If you've ever given Montclair Township your email address for the Swift 911 service — used for notices about street closures, changes to recycling schedules and other alerts about township incidents and services — it's now in the hands of an anti-hate nonprofit.

Ben Shore, co-founder and director of Rise Against Hate, said residents on the mailing list should expect a single message from his group later this year, probably near the end of the summer. It'll include a report detailing what he says are concerning patterns in police practices — for instance, saying Black people in Montclair were more likely to wind up the subjects of police force than white people from 2012 through 2016.

The report has not yet been published or seen by Montclair Local, though Shore provided some of the statistics it will include earlier this year.

The email will include an unsubscribe link, Shore said, but Montclair residents shouldn't expect to find Rise Against Hate in their inboxes again unless they sign up for its newsletters. Residents of several other towns throughout New Jersey will get similar reports, detailing the group's findings about their communities.

"We pooled the towns based on how concerning we found their police practices to be," Shore said.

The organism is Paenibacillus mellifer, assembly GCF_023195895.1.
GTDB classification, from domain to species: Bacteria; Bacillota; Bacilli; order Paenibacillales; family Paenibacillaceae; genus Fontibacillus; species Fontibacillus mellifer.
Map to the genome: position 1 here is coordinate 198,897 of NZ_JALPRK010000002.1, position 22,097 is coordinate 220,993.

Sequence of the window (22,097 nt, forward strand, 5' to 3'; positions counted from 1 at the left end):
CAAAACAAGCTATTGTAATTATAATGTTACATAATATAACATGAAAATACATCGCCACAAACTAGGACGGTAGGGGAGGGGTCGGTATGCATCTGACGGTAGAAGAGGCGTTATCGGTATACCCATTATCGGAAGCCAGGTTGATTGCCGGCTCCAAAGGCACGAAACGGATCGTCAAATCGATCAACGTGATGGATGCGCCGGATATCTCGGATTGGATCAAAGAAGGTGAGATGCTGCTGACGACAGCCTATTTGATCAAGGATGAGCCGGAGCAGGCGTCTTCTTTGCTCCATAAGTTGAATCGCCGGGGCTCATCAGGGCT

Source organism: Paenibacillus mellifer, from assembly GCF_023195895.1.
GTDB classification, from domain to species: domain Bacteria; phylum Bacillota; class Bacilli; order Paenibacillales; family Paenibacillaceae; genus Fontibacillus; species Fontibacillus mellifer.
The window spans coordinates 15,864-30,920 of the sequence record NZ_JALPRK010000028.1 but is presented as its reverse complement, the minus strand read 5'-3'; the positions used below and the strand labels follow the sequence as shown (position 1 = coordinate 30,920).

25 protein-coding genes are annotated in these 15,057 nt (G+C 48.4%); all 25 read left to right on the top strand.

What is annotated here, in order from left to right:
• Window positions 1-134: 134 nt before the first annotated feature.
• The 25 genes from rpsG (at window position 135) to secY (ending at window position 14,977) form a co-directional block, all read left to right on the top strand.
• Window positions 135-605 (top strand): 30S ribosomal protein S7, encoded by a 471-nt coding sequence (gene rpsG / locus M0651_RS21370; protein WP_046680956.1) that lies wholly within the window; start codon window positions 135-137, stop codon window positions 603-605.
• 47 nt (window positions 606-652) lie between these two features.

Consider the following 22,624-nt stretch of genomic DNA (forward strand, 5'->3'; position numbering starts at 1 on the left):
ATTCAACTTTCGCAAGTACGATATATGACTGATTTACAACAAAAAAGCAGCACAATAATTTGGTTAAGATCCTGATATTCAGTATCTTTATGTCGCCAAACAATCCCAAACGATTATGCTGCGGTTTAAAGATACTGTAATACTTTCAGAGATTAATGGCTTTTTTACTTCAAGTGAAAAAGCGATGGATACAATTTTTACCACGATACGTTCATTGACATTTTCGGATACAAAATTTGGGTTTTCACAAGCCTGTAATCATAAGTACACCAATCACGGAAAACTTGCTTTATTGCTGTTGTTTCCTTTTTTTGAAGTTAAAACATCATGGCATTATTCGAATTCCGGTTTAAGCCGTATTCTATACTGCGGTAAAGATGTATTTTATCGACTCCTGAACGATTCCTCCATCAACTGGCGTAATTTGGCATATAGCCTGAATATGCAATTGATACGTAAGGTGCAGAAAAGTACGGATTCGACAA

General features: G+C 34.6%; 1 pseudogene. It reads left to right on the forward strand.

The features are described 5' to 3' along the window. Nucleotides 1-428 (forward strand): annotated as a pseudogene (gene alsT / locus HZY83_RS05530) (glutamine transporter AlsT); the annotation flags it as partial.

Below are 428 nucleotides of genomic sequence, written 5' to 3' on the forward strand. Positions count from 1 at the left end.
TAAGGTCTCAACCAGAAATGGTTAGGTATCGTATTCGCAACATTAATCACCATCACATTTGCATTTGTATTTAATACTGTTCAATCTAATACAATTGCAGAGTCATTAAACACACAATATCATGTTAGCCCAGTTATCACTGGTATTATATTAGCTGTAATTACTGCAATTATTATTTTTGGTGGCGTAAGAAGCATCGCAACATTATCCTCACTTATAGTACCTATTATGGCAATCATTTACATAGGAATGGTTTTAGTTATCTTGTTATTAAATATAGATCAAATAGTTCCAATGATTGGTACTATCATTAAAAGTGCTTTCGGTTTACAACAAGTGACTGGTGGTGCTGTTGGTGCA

Rise Against Hate obtained Montclair's mailing list by first submitting a public records request last year, then suing in December when the township refused to turn the addresses over. The two sides reached a settlement in February, with Montclair agreeing both to turn over the list and pay $3,500 for the group's attorney's fees. Montclair’s own legal work was handled in-house by the township attorney’s office, Township Communications Director Katya Wowk said.

It's one of dozens of legal disputes Rise Against Hate has fought against New Jersey municipalities over the last few months, some still ongoing, seeking the mailing lists or police records to be used for its research.

Montclair officials hadn't made any public statement acknowledging they'd turned over the list when they settled in February. Katya acknowledged that month a settlement had been reached, but didn't disclose any terms, saying that until the parties satisfied their obligations, it wasn't yet final. She didn't answer multiple emails sent in subsequent weeks seeking information on the terms. Shore also hadn't returned messages in that time, though he took multiple calls from Montclair Local over the last few days.

Montclair Local ultimately received a copy of the settlement agreement the afternoon of April 14 through its own public records request — a few weeks after the time normally allotted to answer such a request, because the township asked for an extension.

Mayor Sean Spiller hasn't yet answered a voicemail from Montclair Local that day asking for comment on the settlement (township offices were closed the following day for Good Friday). But he said in January that while the township respects groups working to advance justice, residents provide their email addresses specifically to get municipal news alerts — and don’t expect communication from other groups.